[font=lucida sans unicode]
    [font=lucida sans unicode]--know anyone who is an rn now? talk with them and ask them about the route they took - you'll find there are as many routes for getting your nursing degree as there are nurses out there. there are also a bunch of different nursing levels, too: as a student after your first semester of clinicals, you can work as a patient care tech in many areas. a lot of people go the lpn-rn route, but i know the lpn jobs are harder to come by where i am, and the recruiters i work with tell most students to just hold on for the extra year until they get their rn license. still, i'm sure that lpn demand varies by area, so that might be a way to go, too. talk to the people you know who are nurses - rns, lpns, pcts, students, whomever - and see what they have to say.
    [font=lucida sans unicode]
    [font=lucida sans unicode]all in all, good luck! many people will tell you that nursing is a calling, not just a job, and more power to you to find that calling, wherever it might be.
    [font=lucida sans unicode]
    [font=lucida sans unicode]and welcome to allnurses! :d
  9. by   stpauligirl
    Quote from annabelle57
    [font=lucida sans unicode]my two cents, for what they're worth (probably just that - two pennies!):
    [font=lucida sans unicode]
    [font=lucida sans unicode]--i second the job shadow thing. call up the hospitals in your area, especially the larger teaching hospitals, as they'll have more specialty areas than a small community hospital. ask if you can shadow an rn for a morning or afternoon - at the hospital where i work, they schedule 4-hour-long rn shadow sessions. most floors are more than happy to accommodate and welcome the chance for a student to observe.
    [font=lucida sans unicode]
    [font=lucida sans unicode]--whichever school you attend, you'll start out as a pre-nursing student, regardless of whether you're at a community college or four year school. they'll want you to take some general education courses, like english comp, college algebra, probably some humanities. it will vary from school to school. almost every program will require microbiology, anatomy, physiology, and possibly nutrition, medical ethics, and general psychology and/or developmental psychology.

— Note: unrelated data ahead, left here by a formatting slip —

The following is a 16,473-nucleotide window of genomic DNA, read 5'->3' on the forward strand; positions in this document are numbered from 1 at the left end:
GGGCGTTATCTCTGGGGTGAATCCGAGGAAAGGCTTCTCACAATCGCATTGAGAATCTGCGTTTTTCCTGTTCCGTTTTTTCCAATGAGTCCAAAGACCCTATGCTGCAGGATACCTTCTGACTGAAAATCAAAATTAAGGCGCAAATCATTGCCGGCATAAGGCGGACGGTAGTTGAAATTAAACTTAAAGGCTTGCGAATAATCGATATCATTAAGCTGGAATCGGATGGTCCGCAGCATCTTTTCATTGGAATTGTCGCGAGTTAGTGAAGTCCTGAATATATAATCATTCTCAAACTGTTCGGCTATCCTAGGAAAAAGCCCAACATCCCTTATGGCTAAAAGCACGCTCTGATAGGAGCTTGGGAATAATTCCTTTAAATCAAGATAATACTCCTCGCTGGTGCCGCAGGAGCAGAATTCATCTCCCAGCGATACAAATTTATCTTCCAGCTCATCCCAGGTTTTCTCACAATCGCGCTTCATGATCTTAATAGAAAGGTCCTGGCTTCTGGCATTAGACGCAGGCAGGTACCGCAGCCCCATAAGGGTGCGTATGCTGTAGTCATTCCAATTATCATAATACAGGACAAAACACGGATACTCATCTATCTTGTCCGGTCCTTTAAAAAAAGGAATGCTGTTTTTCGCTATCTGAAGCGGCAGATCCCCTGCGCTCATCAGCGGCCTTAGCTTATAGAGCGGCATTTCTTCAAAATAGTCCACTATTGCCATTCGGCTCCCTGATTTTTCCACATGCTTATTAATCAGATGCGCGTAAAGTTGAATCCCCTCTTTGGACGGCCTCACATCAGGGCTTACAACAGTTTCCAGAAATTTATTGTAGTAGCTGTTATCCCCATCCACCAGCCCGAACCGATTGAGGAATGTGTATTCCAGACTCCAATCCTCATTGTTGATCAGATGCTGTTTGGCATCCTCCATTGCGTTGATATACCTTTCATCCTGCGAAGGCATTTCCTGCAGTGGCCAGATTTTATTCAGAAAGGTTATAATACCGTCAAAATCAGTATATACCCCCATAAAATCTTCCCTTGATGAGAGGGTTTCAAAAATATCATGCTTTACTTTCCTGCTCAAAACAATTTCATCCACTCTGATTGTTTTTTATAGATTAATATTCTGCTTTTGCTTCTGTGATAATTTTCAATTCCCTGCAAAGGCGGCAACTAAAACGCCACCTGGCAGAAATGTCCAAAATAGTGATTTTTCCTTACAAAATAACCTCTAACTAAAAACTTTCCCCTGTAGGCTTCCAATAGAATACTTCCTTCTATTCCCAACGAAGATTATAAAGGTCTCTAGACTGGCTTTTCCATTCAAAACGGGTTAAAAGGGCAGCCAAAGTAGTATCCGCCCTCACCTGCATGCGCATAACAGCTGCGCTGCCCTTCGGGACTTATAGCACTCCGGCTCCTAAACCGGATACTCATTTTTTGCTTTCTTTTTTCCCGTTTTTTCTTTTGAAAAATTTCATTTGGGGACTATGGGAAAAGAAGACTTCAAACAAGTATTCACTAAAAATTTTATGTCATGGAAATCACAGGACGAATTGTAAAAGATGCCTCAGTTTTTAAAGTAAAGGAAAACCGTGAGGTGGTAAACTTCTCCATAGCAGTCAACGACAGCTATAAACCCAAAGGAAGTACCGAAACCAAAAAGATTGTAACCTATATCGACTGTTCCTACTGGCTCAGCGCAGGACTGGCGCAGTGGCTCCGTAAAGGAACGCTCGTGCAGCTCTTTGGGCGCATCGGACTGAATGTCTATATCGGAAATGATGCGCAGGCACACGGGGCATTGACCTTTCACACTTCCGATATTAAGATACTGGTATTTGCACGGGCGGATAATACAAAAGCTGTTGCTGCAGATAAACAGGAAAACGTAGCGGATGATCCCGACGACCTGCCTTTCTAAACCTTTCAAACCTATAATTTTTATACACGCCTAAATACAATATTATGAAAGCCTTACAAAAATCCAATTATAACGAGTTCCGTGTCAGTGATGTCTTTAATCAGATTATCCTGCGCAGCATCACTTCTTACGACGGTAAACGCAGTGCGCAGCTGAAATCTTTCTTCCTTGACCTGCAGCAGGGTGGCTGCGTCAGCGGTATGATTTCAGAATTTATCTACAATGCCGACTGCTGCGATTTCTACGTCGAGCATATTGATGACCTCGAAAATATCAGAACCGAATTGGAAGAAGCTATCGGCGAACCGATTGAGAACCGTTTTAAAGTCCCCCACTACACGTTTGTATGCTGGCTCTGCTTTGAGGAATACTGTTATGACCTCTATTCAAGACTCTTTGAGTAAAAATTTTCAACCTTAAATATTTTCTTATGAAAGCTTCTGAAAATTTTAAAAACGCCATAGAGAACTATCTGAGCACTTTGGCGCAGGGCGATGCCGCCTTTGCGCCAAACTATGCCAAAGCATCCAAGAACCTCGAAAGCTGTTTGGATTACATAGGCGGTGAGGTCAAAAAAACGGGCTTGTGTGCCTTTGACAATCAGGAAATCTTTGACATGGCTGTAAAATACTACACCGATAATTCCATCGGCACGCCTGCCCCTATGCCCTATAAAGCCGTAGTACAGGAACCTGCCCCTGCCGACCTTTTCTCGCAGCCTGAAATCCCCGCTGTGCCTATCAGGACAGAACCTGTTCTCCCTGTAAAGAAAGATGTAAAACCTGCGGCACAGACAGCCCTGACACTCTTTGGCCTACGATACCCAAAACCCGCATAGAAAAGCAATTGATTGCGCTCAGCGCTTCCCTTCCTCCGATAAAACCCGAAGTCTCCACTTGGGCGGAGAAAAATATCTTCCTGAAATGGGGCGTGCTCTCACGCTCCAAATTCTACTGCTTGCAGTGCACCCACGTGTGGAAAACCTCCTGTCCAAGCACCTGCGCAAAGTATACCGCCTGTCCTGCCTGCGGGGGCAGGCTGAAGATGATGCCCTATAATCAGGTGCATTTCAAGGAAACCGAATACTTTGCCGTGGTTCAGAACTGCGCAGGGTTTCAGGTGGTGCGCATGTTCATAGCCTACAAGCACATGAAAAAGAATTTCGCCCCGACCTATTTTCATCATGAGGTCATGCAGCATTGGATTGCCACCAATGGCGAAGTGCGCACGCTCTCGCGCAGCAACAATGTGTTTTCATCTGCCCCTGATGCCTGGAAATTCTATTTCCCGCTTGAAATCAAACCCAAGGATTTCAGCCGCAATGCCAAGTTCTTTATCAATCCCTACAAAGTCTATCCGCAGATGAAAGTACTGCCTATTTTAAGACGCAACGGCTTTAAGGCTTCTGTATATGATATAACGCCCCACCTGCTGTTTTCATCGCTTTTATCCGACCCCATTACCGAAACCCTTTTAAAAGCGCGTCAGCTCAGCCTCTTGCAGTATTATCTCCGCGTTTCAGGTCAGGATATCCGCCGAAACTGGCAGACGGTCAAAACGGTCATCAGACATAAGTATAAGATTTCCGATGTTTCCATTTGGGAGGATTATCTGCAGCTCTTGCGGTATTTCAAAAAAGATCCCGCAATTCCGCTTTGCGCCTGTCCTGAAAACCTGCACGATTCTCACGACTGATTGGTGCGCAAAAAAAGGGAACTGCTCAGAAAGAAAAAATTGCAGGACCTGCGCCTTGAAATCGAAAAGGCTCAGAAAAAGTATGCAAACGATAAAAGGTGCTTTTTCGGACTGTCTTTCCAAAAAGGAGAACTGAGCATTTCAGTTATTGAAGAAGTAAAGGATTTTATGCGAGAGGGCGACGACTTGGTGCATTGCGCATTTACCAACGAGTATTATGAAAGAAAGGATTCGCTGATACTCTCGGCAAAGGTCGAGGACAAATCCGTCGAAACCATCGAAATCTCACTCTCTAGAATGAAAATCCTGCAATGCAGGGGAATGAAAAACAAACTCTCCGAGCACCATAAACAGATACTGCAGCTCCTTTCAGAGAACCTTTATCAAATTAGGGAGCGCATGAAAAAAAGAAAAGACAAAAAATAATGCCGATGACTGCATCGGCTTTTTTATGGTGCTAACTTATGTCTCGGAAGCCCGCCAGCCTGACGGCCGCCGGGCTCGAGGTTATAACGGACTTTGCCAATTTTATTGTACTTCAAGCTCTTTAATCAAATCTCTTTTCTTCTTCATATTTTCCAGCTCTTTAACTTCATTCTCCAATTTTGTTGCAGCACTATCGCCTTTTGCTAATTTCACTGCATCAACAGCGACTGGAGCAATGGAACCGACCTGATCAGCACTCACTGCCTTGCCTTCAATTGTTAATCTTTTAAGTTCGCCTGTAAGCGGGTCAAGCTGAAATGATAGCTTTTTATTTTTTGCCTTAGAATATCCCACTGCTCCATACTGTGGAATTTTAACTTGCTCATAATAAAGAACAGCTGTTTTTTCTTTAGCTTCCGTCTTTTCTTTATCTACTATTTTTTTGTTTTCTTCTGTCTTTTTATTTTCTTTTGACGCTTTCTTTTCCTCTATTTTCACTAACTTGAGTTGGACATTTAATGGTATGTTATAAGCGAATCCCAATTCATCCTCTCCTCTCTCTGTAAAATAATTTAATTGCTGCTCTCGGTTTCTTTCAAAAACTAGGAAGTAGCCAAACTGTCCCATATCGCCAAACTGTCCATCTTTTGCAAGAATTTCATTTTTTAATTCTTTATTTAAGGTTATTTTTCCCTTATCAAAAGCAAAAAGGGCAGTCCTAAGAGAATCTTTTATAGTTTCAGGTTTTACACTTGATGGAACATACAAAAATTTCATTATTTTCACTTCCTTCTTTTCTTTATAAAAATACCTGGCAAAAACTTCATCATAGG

[font=lucida sans unicode]
    [font=lucida sans unicode]--know anyone who is an rn now? talk with them and ask them about the route they took - you'll find there are as many routes for getting your nursing degree as there are nurses out there. there are also a bunch of different nursing levels, too: as a student after your first semester of clinicals, you can work as a patient care tech in many areas. a lot of people go the lpn-rn route, but i know the lpn jobs are harder to come by where i am, and the recruiters i work with tell most students to just hold on for the extra year until they get their rn license. still, i'm sure that lpn demand varies by area, so that might be a way to go, too. talk to the people you know who are nurses - rns, lpns, pcts, students, whomever - and see what they have to say.
    [font=lucida sans unicode]
    [font=lucida sans unicode]all in all, good luck! many people will tell you that nursing is a calling, not just a job, and more power to you to find that calling, wherever it might be.
    [font=lucida sans unicode]
    [font=lucida sans unicode]and welcome to allnurses! :d
    two very shiny pennies, never sell yourself short